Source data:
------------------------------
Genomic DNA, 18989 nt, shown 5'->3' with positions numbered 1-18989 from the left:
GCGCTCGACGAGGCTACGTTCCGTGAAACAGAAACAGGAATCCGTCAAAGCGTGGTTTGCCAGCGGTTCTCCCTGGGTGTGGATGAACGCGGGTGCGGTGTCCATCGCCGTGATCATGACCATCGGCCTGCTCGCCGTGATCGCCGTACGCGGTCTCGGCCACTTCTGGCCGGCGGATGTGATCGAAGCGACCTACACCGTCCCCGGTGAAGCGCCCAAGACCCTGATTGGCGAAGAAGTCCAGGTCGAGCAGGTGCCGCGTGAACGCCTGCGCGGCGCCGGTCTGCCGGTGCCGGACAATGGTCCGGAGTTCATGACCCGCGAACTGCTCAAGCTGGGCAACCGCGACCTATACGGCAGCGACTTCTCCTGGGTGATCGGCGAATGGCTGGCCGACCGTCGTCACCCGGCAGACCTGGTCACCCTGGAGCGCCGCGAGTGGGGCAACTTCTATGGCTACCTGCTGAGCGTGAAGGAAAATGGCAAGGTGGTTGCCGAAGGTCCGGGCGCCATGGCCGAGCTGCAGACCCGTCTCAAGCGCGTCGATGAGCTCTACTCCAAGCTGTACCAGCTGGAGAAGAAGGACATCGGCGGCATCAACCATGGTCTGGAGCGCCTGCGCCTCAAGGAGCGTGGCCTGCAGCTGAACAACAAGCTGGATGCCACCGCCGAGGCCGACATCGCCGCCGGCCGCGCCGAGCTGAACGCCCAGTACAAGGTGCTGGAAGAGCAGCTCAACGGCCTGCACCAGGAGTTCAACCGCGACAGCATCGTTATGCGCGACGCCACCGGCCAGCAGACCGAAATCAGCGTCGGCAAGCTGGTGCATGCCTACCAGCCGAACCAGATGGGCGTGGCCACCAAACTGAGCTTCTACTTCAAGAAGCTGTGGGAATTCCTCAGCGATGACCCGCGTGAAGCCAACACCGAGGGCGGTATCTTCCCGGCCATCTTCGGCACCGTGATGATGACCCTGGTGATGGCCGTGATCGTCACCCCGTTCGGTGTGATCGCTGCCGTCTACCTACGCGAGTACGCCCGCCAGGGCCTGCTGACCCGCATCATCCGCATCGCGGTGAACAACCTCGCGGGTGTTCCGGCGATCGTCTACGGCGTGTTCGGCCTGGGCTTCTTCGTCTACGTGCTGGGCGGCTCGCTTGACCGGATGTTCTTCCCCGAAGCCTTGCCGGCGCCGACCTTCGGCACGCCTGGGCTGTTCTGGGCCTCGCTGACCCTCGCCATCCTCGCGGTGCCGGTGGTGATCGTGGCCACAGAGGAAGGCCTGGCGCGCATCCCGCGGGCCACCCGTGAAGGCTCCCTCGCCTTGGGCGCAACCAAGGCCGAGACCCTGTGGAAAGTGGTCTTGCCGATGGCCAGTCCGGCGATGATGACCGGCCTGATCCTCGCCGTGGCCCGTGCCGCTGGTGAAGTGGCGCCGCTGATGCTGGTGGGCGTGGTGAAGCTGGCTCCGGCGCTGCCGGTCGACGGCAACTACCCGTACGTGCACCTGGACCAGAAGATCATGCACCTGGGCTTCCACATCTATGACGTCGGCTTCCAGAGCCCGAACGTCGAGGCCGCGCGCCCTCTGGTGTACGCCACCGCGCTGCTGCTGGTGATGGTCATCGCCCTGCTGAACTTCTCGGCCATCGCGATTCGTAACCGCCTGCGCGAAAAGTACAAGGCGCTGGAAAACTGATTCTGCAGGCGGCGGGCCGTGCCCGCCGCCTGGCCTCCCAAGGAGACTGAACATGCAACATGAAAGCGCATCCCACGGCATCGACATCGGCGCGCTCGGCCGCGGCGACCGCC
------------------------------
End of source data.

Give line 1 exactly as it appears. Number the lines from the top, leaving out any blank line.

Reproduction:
Genomic DNA, 18989 nt, shown 5'->3' with positions numbered 1-18989 from the left: